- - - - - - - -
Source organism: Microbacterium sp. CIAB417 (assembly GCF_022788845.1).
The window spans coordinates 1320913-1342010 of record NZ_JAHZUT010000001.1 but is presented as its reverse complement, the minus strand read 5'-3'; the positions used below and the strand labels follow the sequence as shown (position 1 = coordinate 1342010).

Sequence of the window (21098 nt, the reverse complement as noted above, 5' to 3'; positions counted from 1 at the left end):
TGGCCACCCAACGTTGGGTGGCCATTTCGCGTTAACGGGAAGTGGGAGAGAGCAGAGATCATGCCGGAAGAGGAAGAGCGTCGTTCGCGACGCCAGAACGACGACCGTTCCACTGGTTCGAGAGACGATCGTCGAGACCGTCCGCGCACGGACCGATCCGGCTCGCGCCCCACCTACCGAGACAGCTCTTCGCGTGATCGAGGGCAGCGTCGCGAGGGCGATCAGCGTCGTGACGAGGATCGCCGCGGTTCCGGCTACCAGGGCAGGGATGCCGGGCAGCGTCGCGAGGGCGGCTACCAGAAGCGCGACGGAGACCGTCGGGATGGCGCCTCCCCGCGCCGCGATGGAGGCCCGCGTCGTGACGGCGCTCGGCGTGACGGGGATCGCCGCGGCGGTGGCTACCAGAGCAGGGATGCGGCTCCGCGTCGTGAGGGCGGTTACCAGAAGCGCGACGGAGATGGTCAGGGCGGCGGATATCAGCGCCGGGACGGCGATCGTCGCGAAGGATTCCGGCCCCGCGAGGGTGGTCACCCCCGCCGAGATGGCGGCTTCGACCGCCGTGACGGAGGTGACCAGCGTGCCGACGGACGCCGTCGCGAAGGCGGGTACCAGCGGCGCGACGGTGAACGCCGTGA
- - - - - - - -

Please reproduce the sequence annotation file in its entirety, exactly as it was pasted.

Source organism: Microbacterium sp. CIAB417 (assembly GCF_022788845.1).
The window spans coordinates 1320913-1342010 of record NZ_JAHZUT010000001.1 but is presented as its reverse complement, the minus strand read 5'-3'; the positions used below and the strand labels follow the sequence as shown (position 1 = coordinate 1342010).

Sequence of the window (21098 nt, the reverse complement as noted above, 5' to 3'; positions counted from 1 at the left end):
TGGCCACCCAACGTTGGGTGGCCATTTCGCGTTAACGGGAAGTGGGAGAGAGCAGAGATCATGCCGGAAGAGGAAGAGCGTCGTTCGCGACGCCAGAACGACGACCGTTCCACTGGTTCGAGAGACGATCGTCGAGACCGTCCGCGCACGGACCGATCCGGCTCGCGCCCCACCTACCGAGACAGCTCTTCGCGTGATCGAGGGCAGCGTCGCGAGGGCGATCAGCGTCGTGACGAGGATCGCCGCGGTTCCGGCTACCAGGGCAGGGATGCCGGGCAGCGTCGCGAGGGCGGCTACCAGAAGCGCGACGGAGACCGTCGGGATGGCGCCTCCCCGCGCCGCGATGGAGGCCCGCGTCGTGACGGCGCTCGGCGTGACGGGGATCGCCGCGGCGGTGGCTACCAGAGCAGGGATGCGGCTCCGCGTCGTGAGGGCGGTTACCAGAAGCGCGACGGAGATGGTCAGGGCGGCGGATATCAGCGCCGGGACGGCGATCGTCGCGAAGGATTCCGGCCCCGCGAGGGTGGTCACCCCCGCCGAGATGGCGGCTTCGACCGCCGTGACGGAGGTGACCAGCGTGCCGACGGACGCCGTCGCGAAGGCGGGTACCAGCGGCGCGACGGTGAACGCCGTGA